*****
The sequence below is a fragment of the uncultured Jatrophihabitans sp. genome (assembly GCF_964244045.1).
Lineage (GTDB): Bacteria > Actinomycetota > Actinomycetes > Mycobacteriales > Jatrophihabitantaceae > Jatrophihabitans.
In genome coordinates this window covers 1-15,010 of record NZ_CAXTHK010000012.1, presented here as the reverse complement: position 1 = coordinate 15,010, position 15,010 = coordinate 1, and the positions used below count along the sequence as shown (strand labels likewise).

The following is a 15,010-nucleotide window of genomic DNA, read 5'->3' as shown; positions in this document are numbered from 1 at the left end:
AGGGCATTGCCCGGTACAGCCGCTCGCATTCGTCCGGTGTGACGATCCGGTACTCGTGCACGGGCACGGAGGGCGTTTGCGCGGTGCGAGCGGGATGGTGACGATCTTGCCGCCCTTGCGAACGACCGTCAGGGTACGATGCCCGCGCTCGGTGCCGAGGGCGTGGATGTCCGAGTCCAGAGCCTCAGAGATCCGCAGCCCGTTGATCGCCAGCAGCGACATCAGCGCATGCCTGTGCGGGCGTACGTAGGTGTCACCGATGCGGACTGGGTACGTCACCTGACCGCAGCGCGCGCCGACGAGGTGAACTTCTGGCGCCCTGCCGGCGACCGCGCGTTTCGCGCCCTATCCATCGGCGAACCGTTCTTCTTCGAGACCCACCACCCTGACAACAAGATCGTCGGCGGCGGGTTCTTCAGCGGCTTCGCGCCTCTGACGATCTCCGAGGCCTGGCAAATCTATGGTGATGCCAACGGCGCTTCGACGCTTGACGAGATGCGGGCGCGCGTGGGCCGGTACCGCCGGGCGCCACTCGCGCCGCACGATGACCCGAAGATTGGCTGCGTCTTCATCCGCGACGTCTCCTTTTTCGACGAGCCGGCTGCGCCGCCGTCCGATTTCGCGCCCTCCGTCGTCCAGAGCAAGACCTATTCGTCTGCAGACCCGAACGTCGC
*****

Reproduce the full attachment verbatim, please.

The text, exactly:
The sequence below is a fragment of the uncultured Jatrophihabitans sp. genome (assembly GCF_964244045.1).
Lineage (GTDB): Bacteria > Actinomycetota > Actinomycetes > Mycobacteriales > Jatrophihabitantaceae > Jatrophihabitans.
In genome coordinates this window covers 1-15,010 of record NZ_CAXTHK010000012.1, presented here as the reverse complement: position 1 = coordinate 15,010, position 15,010 = coordinate 1, and the positions used below count along the sequence as shown (strand labels likewise).

The following is a 15,010-nucleotide window of genomic DNA, read 5'->3' as shown; positions in this document are numbered from 1 at the left end:
AGGGCATTGCCCGGTACAGCCGCTCGCATTCGTCCGGTGTGACGATCCGGTACTCGTGCACGGGCACGGAGGGCGTTTGCGCGGTGCGAGCGGGATGGTGACGATCTTGCCGCCCTTGCGAACGACCGTCAGGGTACGATGCCCGCGCTCGGTGCCGAGGGCGTGGATGTCCGAGTCCAGAGCCTCAGAGATCCGCAGCCCGTTGATCGCCAGCAGCGACATCAGCGCATGCCTGTGCGGGCGTACGTAGGTGTCACCGATGCGGACTGGGTACGTCACCTGACCGCAGCGCGCGCCGACGAGGTGAACTTCTGGCGCCCTGCCGGCGACCGCGCGTTTCGCGCCCTATCCATCGGCGAACCGTTCTTCTTCGAGACCCACCACCCTGACAACAAGATCGTCGGCGGCGGGTTCTTCAGCGGCTTCGCGCCTCTGACGATCTCCGAGGCCTGGCAAATCTATGGTGATGCCAACGGCGCTTCGACGCTTGACGAGATGCGGGCGCGCGTGGGCCGGTACCGCCGGGCGCCACTCGCGCCGCACGATGACCCGAAGATTGGCTGCGTCTTCATCCGCGACGTCTCCTTTTTCGACGAGCCGGCTGCGCCGCCGTCCGATTTCGCGCCCTCCGTCGTCCAGAGCAAGACCTATTCGTCTGCAGACCCGAACGTCGC